Their fallen leaves lie strewn thickly about. Some of these leaves, in a timid rush, seek sanctuary within the low arched Cathedral door; but two men coming out resist them, and cast them forth again with their feet; this done, one of the two locks the door with a goodly key, and the other flits away with a folio music-book.
'Mr. Jasper was that, Tope?'
'Yes, Mr. Dean.'
'He has stayed late.'
'Yes, Mr. Dean. I have stayed for him, your Reverence. He has been took a little poorly.'
'Say "taken," Tope--to the Dean,' the younger rook interposes in a low tone with this touch of correction, as who should say: 'You may offer bad grammar to the laity, or the humbler clergy, not to the Dean.'
Mr. Tope, Chief Verger and Showman, and accustomed to be high with excursion parties, declines with a silent loftiness to perceive that any suggestion has been tendered to him.
'And when and how has Mr. Jasper been taken--for, as Mr. Crisparkle has remarked, it is better to say taken--taken--' repeats the Dean; 'when and how has Mr. Jasper been Taken--'
'Taken, sir,' Tope deferentially murmurs.
'Why, sir, Mr. Jasper was that breathed--'
'I wouldn't say "That breathed," Tope,' Mr. Crisparkle interposes with the same touch as before. 'Not English--to the Dean.'
'Breathed to that extent,' the Dean (not unflattered by this indirect homage) condescendingly remarks, 'would be preferable.'
'Mr. Jasper's breathing was so remarkably short'--thus discreetly does Mr. Tope work his way round the sunken rock--'when he came in, that it distressed him mightily to get his notes out: which was perhaps the cause of his having a kind of fit on him after a little. His memory grew DAZED.' Mr. Tope, with his eyes on the Reverend Mr. Crisparkle, shoots this word out, as defying him to improve upon it: 'and a dimness and giddiness crept over him as strange as ever I saw: though he didn't seem to mind it particularly, himself. However, a little time and a little water brought him out of his DAZE.' Mr. Tope repeats the word and its emphasis, with the air of saying: 'As I HAVE made a success, I'll make it again.'
'And Mr. Jasper has gone home quite himself, has he?' asked the Dean.
'Your Reverence, he has gone home quite himself. And I'm glad to see he's having his fire kindled up, for it's chilly after the wet, and the Cathedral had both a damp feel and a damp touch this afternoon, and he was very shivery.'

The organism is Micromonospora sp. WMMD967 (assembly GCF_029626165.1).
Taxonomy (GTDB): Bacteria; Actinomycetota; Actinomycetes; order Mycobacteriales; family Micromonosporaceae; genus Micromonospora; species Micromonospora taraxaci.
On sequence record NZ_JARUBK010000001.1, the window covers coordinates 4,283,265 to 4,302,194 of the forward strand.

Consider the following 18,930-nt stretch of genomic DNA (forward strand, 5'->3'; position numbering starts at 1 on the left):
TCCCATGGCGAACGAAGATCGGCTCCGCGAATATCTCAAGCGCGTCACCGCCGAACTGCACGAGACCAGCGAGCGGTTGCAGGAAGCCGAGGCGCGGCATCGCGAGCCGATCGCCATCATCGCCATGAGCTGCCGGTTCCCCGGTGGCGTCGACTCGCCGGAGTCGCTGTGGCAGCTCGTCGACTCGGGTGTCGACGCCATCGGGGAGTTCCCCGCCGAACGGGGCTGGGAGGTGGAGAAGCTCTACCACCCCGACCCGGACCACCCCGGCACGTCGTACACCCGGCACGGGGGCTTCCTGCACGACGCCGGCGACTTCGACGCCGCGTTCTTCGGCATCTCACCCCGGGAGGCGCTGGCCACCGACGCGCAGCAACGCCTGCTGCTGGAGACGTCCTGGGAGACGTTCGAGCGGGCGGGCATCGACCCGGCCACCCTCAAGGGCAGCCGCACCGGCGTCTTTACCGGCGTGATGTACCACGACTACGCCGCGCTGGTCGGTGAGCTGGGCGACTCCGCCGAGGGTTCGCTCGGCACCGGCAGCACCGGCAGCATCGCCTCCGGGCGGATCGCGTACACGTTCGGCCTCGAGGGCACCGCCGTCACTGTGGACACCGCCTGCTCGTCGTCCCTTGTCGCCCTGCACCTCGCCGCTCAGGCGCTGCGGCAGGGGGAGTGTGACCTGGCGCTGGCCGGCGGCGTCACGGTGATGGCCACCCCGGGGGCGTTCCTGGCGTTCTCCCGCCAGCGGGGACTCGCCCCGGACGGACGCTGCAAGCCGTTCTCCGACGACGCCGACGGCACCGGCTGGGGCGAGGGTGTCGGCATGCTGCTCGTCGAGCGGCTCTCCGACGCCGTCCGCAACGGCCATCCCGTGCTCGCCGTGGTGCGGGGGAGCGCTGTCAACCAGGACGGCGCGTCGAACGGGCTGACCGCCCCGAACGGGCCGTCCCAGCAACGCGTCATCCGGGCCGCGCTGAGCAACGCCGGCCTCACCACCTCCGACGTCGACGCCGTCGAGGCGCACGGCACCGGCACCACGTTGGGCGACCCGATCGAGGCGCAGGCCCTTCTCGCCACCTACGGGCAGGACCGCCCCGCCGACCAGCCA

They all three look towards an old stone gatehouse crossing the Close, with an arched thoroughfare passing beneath it. Through its latticed window, a fire shines out upon the fast-darkening scene, involving in shadow the pendent masses of ivy and creeper covering the building's front. As the deep Cathedral-bell strikes the hour, a ripple of wind goes through these at their distance, like a ripple of the solemn sound that hums through tomb and tower, broken niche and defaced statue, in the pile close at hand.
'Is Mr. Jasper's nephew with him?' the Dean asks.
'No, sir,' replied the Verger, 'but expected. There's his own solitary shadow betwixt his two windows--the one looking this way, and the one looking down into the High Street--drawing his own curtains now.'
'Well, well,' says the Dean, with a sprightly air of breaking up the little conference, 'I hope Mr. Jasper's heart may not be too much set upon his nephew. Our affections, however laudable, in this transitory world, should never master us; we should guide them, guide them. I find I am not disagreeably reminded of my dinner, by hearing my dinner-bell. Perhaps, Mr. Crisparkle, you will, before going home, look in on Jasper?'
'Certainly, Mr. Dean. And tell him that you had the kindness to desire to know how he was?'
'Ay; do so, do so. Certainly. Wished to know how he was. By all means. Wished to know how he was.'
With a pleasant air of patronage, the Dean as nearly cocks his quaint hat as a Dean in good spirits may, and directs his comely gaiters towards the ruddy dining-room of the snug old red-brick house where he is at present, 'in residence' with Mrs.